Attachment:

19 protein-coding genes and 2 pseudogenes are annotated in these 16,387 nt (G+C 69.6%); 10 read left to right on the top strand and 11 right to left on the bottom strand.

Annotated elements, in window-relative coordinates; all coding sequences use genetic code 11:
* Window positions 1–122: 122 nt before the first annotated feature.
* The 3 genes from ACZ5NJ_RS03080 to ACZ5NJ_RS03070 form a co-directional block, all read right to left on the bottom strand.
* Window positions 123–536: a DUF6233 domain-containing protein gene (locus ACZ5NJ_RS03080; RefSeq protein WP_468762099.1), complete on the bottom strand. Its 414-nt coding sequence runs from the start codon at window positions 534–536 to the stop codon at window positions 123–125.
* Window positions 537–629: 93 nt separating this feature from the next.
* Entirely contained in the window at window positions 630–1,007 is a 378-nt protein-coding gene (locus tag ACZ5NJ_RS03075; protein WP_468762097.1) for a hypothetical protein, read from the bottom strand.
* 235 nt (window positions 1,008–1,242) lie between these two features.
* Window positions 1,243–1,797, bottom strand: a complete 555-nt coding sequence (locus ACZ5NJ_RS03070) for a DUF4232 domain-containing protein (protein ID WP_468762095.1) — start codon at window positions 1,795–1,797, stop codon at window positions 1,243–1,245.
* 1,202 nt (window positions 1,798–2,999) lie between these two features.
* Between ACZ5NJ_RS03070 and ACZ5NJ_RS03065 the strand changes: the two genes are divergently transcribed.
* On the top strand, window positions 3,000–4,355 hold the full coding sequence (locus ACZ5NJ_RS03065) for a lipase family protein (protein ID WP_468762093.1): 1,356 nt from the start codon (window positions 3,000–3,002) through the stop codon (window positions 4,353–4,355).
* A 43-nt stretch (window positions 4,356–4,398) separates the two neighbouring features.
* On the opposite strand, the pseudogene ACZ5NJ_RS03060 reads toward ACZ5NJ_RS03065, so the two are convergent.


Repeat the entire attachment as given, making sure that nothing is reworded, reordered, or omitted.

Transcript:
19 protein-coding genes and 2 pseudogenes are annotated in these 16,387 nt (G+C 69.6%); 10 read left to right on the top strand and 11 right to left on the bottom strand.

Annotated elements, in window-relative coordinates; all coding sequences use genetic code 11:
* Window positions 1–122: 122 nt before the first annotated feature.
* The 3 genes from ACZ5NJ_RS03080 to ACZ5NJ_RS03070 form a co-directional block, all read right to left on the bottom strand.
* Window positions 123–536: a DUF6233 domain-containing protein gene (locus ACZ5NJ_RS03080; RefSeq protein WP_468762099.1), complete on the bottom strand. Its 414-nt coding sequence runs from the start codon at window positions 534–536 to the stop codon at window positions 123–125.
* Window positions 537–629: 93 nt separating this feature from the next.
* Entirely contained in the window at window positions 630–1,007 is a 378-nt protein-coding gene (locus tag ACZ5NJ_RS03075; protein WP_468762097.1) for a hypothetical protein, read from the bottom strand.
* 235 nt (window positions 1,008–1,242) lie between these two features.
* Window positions 1,243–1,797, bottom strand: a complete 555-nt coding sequence (locus ACZ5NJ_RS03070) for a DUF4232 domain-containing protein (protein ID WP_468762095.1) — start codon at window positions 1,795–1,797, stop codon at window positions 1,243–1,245.
* 1,202 nt (window positions 1,798–2,999) lie between these two features.
* Between ACZ5NJ_RS03070 and ACZ5NJ_RS03065 the strand changes: the two genes are divergently transcribed.
* On the top strand, window positions 3,000–4,355 hold the full coding sequence (locus ACZ5NJ_RS03065) for a lipase family protein (protein ID WP_468762093.1): 1,356 nt from the start codon (window positions 3,000–3,002) through the stop codon (window positions 4,353–4,355).
* A 43-nt stretch (window positions 4,356–4,398) separates the two neighbouring features.
* On the opposite strand, the pseudogene ACZ5NJ_RS03060 reads toward ACZ5NJ_RS03065, so the two are convergent.